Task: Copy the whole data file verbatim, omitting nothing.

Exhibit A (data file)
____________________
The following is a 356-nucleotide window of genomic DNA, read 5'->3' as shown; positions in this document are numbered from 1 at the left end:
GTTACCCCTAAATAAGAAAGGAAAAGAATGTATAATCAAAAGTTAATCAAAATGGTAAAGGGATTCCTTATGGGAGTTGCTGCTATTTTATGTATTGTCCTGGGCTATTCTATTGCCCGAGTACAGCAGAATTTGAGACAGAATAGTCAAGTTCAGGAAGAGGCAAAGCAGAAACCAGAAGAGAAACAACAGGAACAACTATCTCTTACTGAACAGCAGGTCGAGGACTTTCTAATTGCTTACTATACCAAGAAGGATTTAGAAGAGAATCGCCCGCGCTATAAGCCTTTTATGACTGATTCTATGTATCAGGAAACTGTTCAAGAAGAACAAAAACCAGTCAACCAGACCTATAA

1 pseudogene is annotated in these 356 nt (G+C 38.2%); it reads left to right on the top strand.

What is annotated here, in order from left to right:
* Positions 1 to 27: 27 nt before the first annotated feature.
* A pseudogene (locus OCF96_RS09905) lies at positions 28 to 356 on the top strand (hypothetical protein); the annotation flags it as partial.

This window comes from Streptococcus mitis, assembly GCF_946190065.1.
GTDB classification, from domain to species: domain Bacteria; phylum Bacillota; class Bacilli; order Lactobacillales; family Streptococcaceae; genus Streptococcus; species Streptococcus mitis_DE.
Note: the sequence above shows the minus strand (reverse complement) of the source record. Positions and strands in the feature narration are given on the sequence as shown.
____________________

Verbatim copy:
The following is a 356-nucleotide window of genomic DNA, read 5'->3' as shown; positions in this document are numbered from 1 at the left end:
GTTACCCCTAAATAAGAAAGGAAAAGAATGTATAATCAAAAGTTAATCAAAATGGTAAAGGGATTCCTTATGGGAGTTGCTGCTATTTTATGTATTGTCCTGGGCTATTCTATTGCCCGAGTACAGCAGAATTTGAGACAGAATAGTCAAGTTCAGGAAGAGGCAAAGCAGAAACCAGAAGAGAAACAACAGGAACAACTATCTCTTACTGAACAGCAGGTCGAGGACTTTCTAATTGCTTACTATACCAAGAAGGATTTAGAAGAGAATCGCCCGCGCTATAAGCCTTTTATGACTGATTCTATGTATCAGGAAACTGTTCAAGAAGAACAAAAACCAGTCAACCAGACCTATAA

1 pseudogene is annotated in these 356 nt (G+C 38.2%); it reads left to right on the top strand.

What is annotated here, in order from left to right:
* Positions 1 to 27: 27 nt before the first annotated feature.
* A pseudogene (locus OCF96_RS09905) lies at positions 28 to 356 on the top strand (hypothetical protein); the annotation flags it as partial.

This window comes from Streptococcus mitis, assembly GCF_946190065.1.
GTDB classification, from domain to species: domain Bacteria; phylum Bacillota; class Bacilli; order Lactobacillales; family Streptococcaceae; genus Streptococcus; species Streptococcus mitis_DE.
Note: the sequence above shows the minus strand (reverse complement) of the source record. Positions and strands in the feature narration are given on the sequence as shown.